Biotech’s Cambrian Era

Announcing BioCoder, an insider's review of DIY biotech

As I write this article, I’m reflecting on the long expanses of otherworldly playa I’ve just left, watching sandstorms pass in front of me while in altered mental states and contemplating the future of our beloved biotech industry.

I have, until recently been living a double life with one foot in the corporate biotech world and another deeply in the world of biohacking/radical science (working on DIY biolabs and equipment, longevity research, and ALS therapeutic development). I believe in the principles of citizen science and shared (or at least leaky) IP as a means of accelerating scientific progress, but I felt I needed to play my part in the “real” biotech industry. That changed three months ago when I realized that to create the innovation we want in biotech, we may have to burn the bridges that got us here and re-create it ourselves, with or without the dinosaur the current biotech industry has become.

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DNA: The perfect backup medium

DNA storage could change the way we store and archive information.

It wasn’t enough for Dr. George Church to help Gilbert “discover” DNA sequencing 30 years ago, create the foundations for genomics, create the Personal Genome Project, drive down the cost of sequencing,  and start humanity down the road of synthetic biology. No, that wasn’t enough.

He and his team decided to publish an easily understood scientific paper (““Next-generation Information Storage in DNA“) that promises to change the way we store and archive information. While this technology may take years to perfect, it provides a roadmap toward an energy efficient, archival storage medium with a host of built-in advantages.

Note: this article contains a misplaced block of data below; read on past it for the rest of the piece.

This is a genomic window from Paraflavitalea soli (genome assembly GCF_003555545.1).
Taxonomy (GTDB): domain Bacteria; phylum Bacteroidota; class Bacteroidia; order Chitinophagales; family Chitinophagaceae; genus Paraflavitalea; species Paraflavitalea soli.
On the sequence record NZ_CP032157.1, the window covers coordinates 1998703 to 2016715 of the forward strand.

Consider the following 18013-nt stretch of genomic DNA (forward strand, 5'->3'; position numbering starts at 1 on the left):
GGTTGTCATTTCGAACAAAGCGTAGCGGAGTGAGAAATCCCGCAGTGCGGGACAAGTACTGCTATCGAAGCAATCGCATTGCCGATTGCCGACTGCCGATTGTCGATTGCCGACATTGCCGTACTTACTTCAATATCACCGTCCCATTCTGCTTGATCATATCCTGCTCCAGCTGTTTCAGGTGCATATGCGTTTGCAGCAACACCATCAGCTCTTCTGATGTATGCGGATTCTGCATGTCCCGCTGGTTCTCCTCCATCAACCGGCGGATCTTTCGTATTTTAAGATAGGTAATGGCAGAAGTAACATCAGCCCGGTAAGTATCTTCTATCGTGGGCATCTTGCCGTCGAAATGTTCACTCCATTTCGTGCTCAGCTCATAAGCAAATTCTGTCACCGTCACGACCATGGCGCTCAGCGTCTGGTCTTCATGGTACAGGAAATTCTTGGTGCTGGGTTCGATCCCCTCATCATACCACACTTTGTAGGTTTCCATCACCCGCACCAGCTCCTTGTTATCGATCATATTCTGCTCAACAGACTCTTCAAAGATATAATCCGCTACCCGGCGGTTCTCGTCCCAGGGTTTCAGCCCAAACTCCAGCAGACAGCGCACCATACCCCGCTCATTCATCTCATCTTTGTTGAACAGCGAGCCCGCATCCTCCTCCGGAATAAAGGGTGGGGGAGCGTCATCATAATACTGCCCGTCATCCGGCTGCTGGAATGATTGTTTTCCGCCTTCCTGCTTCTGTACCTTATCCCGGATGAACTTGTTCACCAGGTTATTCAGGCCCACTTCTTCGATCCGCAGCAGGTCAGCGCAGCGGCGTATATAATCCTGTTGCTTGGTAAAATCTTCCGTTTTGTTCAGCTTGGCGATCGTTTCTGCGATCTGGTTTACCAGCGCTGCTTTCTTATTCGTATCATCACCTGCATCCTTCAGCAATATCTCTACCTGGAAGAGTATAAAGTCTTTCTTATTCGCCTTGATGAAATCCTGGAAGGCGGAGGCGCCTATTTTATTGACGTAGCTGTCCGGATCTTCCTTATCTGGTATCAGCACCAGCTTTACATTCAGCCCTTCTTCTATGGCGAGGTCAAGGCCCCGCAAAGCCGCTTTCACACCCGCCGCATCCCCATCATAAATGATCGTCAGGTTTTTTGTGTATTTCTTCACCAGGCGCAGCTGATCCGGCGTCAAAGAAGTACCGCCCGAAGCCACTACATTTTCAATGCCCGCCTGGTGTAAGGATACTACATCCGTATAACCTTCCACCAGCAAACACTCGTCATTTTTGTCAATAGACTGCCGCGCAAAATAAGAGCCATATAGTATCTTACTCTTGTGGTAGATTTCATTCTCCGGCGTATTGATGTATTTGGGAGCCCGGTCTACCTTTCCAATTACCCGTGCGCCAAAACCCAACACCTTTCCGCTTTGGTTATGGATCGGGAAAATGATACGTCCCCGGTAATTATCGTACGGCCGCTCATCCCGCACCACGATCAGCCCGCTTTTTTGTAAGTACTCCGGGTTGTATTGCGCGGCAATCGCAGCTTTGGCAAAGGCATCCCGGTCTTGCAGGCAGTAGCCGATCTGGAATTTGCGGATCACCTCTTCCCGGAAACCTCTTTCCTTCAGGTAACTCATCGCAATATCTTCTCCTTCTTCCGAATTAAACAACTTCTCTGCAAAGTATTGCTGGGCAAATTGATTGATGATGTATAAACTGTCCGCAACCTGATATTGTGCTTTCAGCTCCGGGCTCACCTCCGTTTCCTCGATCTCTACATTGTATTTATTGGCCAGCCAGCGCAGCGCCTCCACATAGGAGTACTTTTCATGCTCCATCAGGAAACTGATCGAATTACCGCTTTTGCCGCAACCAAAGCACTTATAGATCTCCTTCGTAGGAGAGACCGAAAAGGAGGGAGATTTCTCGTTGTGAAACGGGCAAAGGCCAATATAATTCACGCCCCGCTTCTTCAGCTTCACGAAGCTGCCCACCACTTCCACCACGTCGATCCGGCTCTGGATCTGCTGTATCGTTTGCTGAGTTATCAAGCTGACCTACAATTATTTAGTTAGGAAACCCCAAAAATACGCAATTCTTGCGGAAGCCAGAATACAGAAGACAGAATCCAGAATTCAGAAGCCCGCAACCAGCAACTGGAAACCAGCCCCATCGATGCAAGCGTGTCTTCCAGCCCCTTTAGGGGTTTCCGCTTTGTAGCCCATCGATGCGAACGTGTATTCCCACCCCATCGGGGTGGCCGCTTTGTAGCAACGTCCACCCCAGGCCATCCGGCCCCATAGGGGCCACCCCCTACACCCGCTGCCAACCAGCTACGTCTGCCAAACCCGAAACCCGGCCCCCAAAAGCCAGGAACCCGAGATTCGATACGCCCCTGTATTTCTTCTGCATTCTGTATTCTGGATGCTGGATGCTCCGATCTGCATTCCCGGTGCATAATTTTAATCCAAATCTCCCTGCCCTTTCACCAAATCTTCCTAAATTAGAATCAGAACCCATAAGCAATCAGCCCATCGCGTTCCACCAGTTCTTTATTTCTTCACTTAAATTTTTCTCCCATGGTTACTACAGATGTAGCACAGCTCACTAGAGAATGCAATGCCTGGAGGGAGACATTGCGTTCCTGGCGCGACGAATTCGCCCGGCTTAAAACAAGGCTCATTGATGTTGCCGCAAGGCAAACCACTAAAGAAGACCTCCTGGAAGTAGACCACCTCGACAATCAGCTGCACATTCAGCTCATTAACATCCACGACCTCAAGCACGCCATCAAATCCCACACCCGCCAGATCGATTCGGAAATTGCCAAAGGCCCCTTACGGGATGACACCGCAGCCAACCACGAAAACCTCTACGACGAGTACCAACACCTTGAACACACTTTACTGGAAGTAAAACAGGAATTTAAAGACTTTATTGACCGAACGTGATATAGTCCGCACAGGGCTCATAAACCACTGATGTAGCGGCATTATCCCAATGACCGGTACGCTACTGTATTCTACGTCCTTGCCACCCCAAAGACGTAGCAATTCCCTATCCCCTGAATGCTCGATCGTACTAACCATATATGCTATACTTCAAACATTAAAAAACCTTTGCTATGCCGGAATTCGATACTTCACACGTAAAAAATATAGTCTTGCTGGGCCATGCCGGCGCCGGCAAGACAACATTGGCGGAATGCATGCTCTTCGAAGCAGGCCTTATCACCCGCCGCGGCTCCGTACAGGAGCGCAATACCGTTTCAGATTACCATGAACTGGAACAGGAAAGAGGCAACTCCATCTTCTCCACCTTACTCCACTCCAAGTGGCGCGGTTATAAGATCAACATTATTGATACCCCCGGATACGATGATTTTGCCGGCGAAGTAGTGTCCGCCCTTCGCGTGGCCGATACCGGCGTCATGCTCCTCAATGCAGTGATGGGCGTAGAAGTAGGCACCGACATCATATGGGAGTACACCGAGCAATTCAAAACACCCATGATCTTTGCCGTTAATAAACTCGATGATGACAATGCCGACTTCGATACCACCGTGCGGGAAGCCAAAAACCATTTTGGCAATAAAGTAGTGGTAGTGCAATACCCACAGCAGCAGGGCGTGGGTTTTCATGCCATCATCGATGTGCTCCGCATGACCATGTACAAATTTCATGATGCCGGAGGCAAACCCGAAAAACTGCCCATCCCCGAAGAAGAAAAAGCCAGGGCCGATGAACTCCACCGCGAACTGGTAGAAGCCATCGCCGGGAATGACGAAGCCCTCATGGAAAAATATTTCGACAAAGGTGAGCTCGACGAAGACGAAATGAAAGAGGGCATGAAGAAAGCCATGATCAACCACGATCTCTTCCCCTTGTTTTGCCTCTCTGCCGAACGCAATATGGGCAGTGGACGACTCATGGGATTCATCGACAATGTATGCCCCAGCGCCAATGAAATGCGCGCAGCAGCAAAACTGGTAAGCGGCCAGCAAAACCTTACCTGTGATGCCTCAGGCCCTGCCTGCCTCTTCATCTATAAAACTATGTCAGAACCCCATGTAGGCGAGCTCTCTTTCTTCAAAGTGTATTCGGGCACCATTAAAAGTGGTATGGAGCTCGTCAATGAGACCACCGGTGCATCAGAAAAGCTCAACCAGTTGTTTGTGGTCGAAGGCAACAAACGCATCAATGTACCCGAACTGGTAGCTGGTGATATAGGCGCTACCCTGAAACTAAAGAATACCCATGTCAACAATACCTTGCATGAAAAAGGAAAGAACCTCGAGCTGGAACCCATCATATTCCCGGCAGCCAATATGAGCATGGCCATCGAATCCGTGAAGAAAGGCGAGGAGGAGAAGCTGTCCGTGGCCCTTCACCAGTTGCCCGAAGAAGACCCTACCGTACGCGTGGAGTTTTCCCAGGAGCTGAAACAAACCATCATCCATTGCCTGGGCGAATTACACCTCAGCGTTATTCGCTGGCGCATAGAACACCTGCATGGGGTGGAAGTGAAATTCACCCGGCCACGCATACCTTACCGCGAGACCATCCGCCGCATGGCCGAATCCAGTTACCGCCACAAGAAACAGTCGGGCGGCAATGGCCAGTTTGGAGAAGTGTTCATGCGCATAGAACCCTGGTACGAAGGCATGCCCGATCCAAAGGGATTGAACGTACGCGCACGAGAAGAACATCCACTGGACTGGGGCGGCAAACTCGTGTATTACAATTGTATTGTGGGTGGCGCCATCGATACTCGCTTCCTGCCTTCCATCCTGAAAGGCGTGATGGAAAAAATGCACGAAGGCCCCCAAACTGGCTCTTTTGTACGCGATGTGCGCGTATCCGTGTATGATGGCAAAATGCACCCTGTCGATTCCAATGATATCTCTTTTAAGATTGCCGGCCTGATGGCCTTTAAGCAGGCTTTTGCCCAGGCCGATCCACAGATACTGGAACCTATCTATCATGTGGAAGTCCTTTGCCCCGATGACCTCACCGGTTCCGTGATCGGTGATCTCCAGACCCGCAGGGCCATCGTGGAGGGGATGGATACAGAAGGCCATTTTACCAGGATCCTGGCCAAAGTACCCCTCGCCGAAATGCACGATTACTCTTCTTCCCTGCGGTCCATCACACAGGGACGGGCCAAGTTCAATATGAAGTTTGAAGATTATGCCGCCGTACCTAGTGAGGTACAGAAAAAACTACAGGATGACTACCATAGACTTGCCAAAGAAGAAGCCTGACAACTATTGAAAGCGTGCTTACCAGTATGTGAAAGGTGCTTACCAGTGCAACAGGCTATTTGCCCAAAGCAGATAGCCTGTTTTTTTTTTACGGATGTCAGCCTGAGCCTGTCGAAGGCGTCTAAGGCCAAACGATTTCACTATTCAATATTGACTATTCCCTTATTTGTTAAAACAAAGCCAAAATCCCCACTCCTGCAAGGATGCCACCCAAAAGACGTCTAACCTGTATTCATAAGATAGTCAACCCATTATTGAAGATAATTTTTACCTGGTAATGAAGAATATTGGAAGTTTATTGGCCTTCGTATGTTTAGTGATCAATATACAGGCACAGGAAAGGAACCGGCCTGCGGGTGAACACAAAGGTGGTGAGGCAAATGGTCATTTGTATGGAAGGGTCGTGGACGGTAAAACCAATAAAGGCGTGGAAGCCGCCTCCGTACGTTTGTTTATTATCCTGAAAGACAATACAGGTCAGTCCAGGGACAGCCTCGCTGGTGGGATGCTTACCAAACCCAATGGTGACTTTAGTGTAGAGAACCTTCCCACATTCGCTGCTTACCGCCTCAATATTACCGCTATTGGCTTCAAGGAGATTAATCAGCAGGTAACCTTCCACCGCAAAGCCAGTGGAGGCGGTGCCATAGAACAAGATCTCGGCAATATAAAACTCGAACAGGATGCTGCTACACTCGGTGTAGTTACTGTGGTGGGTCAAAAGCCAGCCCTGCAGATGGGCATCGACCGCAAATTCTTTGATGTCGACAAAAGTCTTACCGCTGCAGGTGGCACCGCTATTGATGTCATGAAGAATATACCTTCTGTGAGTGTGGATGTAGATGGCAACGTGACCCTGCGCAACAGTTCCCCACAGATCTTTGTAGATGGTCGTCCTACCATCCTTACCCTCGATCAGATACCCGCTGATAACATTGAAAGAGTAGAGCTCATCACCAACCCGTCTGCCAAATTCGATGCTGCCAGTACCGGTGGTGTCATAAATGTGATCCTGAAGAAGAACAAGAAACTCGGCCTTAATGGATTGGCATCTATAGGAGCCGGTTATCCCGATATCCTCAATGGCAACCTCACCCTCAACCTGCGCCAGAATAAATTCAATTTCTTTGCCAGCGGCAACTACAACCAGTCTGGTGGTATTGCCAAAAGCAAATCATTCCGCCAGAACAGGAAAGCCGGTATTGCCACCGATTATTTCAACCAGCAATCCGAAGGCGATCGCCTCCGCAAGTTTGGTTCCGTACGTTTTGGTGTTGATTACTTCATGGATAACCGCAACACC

The paper demonstrates the feasibility of using DNA as a storage medium with a theoretical capacity of 455 exabytes per gram. (An exabyte is 1 million terabytes.) Now before you throw away your massive RAID 5 cluster and purchase a series of sequencing machines, know that DNA storage appears to be very high latency. Also know that Church, Yuan Gao, and Sriram Kosuri are not yet writing 455 exabytes of data, they’ve started with a more modest goal of writing Church’s recent book on genomics to a 5.29 MB “bitstream,” here’s an excerpt from the paper:

We converted an html-coded draft of a book that included 53,426 words, 11 JPG images and 1 JavaScript program into a 5.27 megabit bitstream. We then encoded these bits onto 54,898 159nt oligonucleotides (oligos) each encoding a 96-bit data block (96nt), a 19-bit address specifying the location of the data block in the bit stream (19nt), and flanking 22nt common sequences for amplification and sequencing. The oligo library was synthesized by ink-jet printed, high-fidelity DNA microchips. To read the encoded book, we amplified the library by limited-cycle PCR and then sequenced on a single lane of an Illumina HiSeq.

If you know anything about filesystems, this is an amazing paragraph. They’ve essentially defined a new standard for filesystem inodes on DNA. Each 96-bit block has a 19-bit descriptor. They then read this DNA bitstream by using something called Polymerase Chain Reaction (PCR). This is important because it means that reading this information involves generating millions of copies of the data in a format that has been proven to be durable. This biological “backup system” has replication capabilities “built-in.” Not just that, but this replication process has had billions of years of reliability data available.

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